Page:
1. Absolutely. The authors who are parroting what their editors tell them about the Hatchett/Amazon situation are choosing to ignore reality. They forget there are two sides in the dispute and that their oh so beloved publisher is screwing them with low royalties, bad reporting practices, empty promises and rights grabs. One fairly well-known author was bemoaning the dispute on FB yesterday and beating on Amazon for stealing money from her by taking away the pre-order buttons. Since this author is also a GHH/SJW, I wasn’t too surprised. After all, facts have so little meaning to them unless those facts fit their image of reality.

  2. Giving those “missing” mid-listers another outlet has to be one of the greatest things about indie. Andrew Fox, the guy who wrote “Fat White Vampire Blues,” was always one of my favorites, for instance. Two books published, and then he essentially disappeared. Now he’s doing indie, and I’m staring at “Fat White Vampire Otaku” on my Kindle — the kind of happy reader moment I only have because of the indie revolution. Makes me wonder which writer I also used to love will resurface next.

    1. Agreed. Several of my favorite authors are firmly ensconced in the mid-list — they’re every bit as good as the top-sellers, except that, due to a number of factors, they just didn’t develop as big an audience. I enjoy reading John Dalmas’ MilSF as much as I do John Ringo’s (and if you like good MilSF, but haven’t checked out John Dalmas — you owe it to yourself to give his stuff a try). And I’m always happy when I see a favorite mid-lister’s books reappear on someplace like Amazon or Smashwords. Even better when they roll out some of their new stuff — especially if it’s something that wraps up an existing series… or begins it anew.

      Nothing worse than having a favorite series fizzle out because the author got double-teamed by “ordering to the net” intersecting with publisher ambivalence. That’s one really nice thing (among many) about the e-book market — there is no ordering to the net to slowly erode a mid-lister’s sales away. There’s always a copy sitting on the [virtual] shelf, available for purchase — not collecting dust in some warehouse waiting to be remaindered and pulped.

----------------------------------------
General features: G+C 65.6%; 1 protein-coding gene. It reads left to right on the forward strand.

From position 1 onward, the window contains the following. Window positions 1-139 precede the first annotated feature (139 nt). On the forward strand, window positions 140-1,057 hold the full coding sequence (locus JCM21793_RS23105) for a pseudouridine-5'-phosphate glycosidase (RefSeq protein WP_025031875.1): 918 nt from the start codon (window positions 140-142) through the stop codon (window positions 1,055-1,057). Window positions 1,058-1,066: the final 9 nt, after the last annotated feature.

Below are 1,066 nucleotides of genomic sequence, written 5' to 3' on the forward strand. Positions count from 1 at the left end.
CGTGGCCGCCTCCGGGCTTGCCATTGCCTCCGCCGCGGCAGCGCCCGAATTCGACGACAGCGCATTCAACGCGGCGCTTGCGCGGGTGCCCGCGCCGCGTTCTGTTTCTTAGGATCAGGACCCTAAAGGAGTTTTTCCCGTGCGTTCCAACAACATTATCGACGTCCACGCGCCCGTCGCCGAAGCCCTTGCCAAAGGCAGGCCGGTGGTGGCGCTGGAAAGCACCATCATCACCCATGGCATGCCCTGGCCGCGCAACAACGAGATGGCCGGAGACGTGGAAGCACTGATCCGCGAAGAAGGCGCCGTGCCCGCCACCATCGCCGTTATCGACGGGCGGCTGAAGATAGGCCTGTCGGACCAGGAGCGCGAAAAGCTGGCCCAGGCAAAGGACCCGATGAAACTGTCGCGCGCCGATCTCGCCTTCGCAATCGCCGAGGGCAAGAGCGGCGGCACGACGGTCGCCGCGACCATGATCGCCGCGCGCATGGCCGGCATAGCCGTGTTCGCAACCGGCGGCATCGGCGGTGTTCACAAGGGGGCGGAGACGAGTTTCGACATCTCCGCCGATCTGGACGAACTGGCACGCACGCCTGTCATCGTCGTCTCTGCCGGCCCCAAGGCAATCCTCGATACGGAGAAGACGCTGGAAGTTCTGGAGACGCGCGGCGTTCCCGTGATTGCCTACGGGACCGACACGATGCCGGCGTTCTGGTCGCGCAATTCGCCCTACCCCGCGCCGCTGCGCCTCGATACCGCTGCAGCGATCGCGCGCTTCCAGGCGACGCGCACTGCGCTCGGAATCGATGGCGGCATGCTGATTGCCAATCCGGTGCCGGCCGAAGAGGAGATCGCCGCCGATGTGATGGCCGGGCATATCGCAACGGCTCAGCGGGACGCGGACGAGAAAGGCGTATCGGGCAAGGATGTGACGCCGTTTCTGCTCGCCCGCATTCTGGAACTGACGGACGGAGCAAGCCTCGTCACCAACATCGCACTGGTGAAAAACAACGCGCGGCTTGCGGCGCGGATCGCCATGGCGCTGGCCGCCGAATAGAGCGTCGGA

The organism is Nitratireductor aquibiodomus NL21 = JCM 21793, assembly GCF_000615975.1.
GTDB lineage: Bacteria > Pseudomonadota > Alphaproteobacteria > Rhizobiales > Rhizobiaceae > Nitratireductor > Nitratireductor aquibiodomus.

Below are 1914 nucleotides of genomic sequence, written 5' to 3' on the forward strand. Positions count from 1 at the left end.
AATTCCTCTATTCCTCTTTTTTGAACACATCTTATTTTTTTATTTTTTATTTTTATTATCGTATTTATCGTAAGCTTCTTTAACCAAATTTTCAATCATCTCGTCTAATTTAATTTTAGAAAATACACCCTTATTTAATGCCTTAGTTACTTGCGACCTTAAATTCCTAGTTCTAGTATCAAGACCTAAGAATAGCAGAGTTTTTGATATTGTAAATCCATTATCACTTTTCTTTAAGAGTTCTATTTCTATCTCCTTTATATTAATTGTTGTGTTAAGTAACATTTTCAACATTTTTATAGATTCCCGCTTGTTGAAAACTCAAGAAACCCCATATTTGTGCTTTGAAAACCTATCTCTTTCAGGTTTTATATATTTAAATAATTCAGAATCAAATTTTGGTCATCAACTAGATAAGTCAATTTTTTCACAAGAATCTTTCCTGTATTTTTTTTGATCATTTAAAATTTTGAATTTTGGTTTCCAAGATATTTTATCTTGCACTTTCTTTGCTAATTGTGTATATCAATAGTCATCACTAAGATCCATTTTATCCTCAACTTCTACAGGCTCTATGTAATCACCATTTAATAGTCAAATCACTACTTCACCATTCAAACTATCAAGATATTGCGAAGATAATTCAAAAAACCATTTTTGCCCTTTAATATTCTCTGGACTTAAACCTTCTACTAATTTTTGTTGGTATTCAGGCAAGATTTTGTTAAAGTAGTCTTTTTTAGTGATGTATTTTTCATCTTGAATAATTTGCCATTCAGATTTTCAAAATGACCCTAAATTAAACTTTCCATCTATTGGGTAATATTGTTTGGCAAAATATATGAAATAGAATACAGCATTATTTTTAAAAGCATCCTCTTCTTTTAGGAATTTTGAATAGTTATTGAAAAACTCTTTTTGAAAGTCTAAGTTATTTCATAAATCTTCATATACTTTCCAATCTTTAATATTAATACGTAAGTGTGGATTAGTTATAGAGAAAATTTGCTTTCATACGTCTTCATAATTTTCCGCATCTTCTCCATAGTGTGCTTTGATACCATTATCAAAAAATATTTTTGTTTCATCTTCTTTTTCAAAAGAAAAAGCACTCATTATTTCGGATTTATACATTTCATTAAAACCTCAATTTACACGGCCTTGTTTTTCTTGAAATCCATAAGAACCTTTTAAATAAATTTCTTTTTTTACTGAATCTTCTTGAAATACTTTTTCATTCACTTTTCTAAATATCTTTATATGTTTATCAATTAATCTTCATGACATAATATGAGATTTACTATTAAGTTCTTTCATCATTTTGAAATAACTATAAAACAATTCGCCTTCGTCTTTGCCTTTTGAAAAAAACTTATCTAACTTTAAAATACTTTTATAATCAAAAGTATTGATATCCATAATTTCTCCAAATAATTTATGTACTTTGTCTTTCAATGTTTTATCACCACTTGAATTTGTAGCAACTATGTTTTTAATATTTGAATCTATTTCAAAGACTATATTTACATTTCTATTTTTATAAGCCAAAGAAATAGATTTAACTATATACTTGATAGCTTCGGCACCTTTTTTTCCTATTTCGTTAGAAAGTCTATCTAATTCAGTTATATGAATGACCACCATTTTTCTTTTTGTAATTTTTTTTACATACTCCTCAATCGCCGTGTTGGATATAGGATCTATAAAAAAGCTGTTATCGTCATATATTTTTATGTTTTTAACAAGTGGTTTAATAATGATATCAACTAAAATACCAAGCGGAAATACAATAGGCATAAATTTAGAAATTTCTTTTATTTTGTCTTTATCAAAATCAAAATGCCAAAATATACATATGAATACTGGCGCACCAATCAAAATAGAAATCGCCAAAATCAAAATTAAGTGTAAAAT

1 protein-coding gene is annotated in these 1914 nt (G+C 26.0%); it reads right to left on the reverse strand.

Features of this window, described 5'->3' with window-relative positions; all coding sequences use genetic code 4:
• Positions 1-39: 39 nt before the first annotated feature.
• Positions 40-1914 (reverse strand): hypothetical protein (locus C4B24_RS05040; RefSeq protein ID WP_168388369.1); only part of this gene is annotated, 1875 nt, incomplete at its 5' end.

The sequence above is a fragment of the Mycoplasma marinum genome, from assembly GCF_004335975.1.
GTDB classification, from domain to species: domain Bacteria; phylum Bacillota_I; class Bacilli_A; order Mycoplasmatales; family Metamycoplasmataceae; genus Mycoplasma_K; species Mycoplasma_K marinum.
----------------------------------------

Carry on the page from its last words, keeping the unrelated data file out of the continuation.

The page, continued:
So yeah, I’m of the firm belief that the e-publishing revolution is the mid-lister’s best friend (as well as the newbie’s and the bestseller’s).

    2. Our own Sarah is another example. Her publisher killed the Musketeer series — in my opinion — by bringing the books out too close together, with covers that looked too much alike (making it hard for buyers, both on the bookstore corporate level and as an individual buyer to know if it was a new book or not), poor editing (where they changed things that didn’t need to be changed). Fortunately, the rights have reverted to Sarah and she is doing re-edits of the books and getting the series going again.

      Unfortunately, not all those mid-listers who fell victim to the games of legacy publishers have the stubborn streak Sarah has. Too many look at self-publishing and think it is too hard, too expensive, etc., for them to do. They’ve bought into the BS their editors and agents have fed them. Hopefully, as they see their friends coming back, they’ll step out of their comfort zone and give it a shot themselves.

      1. How nice it would be if there were a e-publishing service house whose mission & market was to FIND mid-listers who had proven their writing (by managing to get at least a couple of things published and bought before a trad dropped them) and make it easy for them to make the transition to indy. Given the big difference between trad’s payment percentages and indy’s, there should be enough money there to fund the service house AND tempt the orphaned mid-lister into trying. And a non-greedy mission statement would allow the service house (“Author Reincarnations, Inc.”?) to be happy getting, educating, and releasing new author clients to fly on their own.